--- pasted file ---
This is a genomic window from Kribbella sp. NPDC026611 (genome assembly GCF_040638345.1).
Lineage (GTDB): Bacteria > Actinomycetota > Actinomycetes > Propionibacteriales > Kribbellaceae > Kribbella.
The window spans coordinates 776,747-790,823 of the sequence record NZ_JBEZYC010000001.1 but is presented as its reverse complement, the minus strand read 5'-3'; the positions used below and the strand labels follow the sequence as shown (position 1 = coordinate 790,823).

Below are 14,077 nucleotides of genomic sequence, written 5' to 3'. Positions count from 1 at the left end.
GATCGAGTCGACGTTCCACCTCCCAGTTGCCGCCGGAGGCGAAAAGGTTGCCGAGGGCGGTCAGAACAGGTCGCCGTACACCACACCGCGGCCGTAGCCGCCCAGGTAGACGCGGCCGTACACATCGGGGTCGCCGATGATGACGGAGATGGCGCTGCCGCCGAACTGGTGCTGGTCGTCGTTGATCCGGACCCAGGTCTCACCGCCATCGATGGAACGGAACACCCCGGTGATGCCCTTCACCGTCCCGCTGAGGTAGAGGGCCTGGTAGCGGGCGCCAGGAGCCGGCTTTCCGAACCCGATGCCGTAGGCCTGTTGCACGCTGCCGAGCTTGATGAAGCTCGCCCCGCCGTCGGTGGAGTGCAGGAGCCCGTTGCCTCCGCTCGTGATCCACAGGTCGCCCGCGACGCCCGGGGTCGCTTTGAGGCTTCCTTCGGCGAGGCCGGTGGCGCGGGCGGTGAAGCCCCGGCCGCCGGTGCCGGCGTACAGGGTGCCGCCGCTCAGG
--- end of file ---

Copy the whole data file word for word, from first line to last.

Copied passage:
This is a genomic window from Kribbella sp. NPDC026611 (genome assembly GCF_040638345.1).
Lineage (GTDB): Bacteria > Actinomycetota > Actinomycetes > Propionibacteriales > Kribbellaceae > Kribbella.
The window spans coordinates 776,747-790,823 of the sequence record NZ_JBEZYC010000001.1 but is presented as its reverse complement, the minus strand read 5'-3'; the positions used below and the strand labels follow the sequence as shown (position 1 = coordinate 790,823).

Below are 14,077 nucleotides of genomic sequence, written 5' to 3'. Positions count from 1 at the left end.
GATCGAGTCGACGTTCCACCTCCCAGTTGCCGCCGGAGGCGAAAAGGTTGCCGAGGGCGGTCAGAACAGGTCGCCGTACACCACACCGCGGCCGTAGCCGCCCAGGTAGACGCGGCCGTACACATCGGGGTCGCCGATGATGACGGAGATGGCGCTGCCGCCGAACTGGTGCTGGTCGTCGTTGATCCGGACCCAGGTCTCACCGCCATCGATGGAACGGAACACCCCGGTGATGCCCTTCACCGTCCCGCTGAGGTAGAGGGCCTGGTAGCGGGCGCCAGGAGCCGGCTTTCCGAACCCGATGCCGTAGGCCTGTTGCACGCTGCCGAGCTTGATGAAGCTCGCCCCGCCGTCGGTGGAGTGCAGGAGCCCGTTGCCTCCGCTCGTGATCCACAGGTCGCCCGCGACGCCCGGGGTCGCTTTGAGGCTTCCTTCGGCGAGGCCGGTGGCGCGGGCGGTGAAGCCCCGGCCGCCGGTGCCGGCGTACAGGGTGCCGCCGCTCAGG